The project requires multiple sensors connected into a wireless adhoc network, which Han is developing. The system is designed to irrigate only when necessary and will determine the correct proportion of reclaimed water to use. It’s a delicate balance, because reclaimed water is saltier than tap water, and too much salt kills plants. “There are a lot of moving parts that need to communicate smoothly with one another. It’s more complicated than it sounds,” Munakata Marr said.

One complicated step is translating landscape data into actionable information. Civil and environmental engineering graduate student Max Weiss and computer science undergraduate student Jordan Newport are working with Munakata Marr and Han on that part of the project.

To make a proper irrigation decision that balances the need for water conservation while also managing soil salinity, sensors must be able to report moisture and salinity simultaneously. Wireless communications will transmit data to a central location. There, a decision is made about when and how much water is applied to the landscape, sending a command to an irrigation valve to turn water on or off. The goal is to make sure the soil is not too wet, salty or dry, while conserving water and protecting plant health. When salinity gets too high, more water is needed to flush salt out of the soil. However, that requires using additional water, so the “rules of the game” must be determined to solve the optimization problem.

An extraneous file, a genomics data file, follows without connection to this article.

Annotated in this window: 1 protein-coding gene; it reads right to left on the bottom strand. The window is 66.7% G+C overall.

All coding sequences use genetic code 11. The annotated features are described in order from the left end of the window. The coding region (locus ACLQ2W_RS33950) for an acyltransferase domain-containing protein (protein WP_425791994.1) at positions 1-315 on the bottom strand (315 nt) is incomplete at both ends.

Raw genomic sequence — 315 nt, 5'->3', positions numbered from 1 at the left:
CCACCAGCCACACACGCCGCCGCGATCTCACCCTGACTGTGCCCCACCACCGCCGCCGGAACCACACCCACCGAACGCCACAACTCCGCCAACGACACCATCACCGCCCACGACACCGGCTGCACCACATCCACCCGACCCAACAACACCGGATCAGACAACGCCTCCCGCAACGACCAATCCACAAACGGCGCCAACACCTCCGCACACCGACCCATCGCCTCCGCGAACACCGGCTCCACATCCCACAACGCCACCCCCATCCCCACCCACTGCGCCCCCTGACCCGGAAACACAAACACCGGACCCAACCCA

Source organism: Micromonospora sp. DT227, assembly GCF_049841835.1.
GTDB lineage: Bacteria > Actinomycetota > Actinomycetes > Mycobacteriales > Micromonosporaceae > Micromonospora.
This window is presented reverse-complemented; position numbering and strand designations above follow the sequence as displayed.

“It’s a big learning curve, but it’s really exciting,” Weiss said. “Knowing how to code and translate data into something useful can only benefit engineers.”

Shifting into overdrive

Below the surface, tunnel boring machines used for roads, subways and water systems are big, heavy and slow, usually advancing just a few inches a minute. Mike Mooney, the Grewcock University Endowed Chair and director of Mines’ Center for Underground Construction and Tunneling, is working with colleagues to speed up the machines and make them smarter.

“We’re using AI techniques to learn from data how to operate the machine better. The idea is to make it move faster, be more productive, avoid stoppages and prevent damage to nearby buildings,” Mooney said.

Data from sensors measuring pressures, forces, movements and vibrations as the machines work provide valuable information and suggest optimal settings in real time. In Seattle, Mooney and his crew installed a monitoring system that warned operators of impending boulders, allowing them to make adjustments and avoid damaging expensive equipment.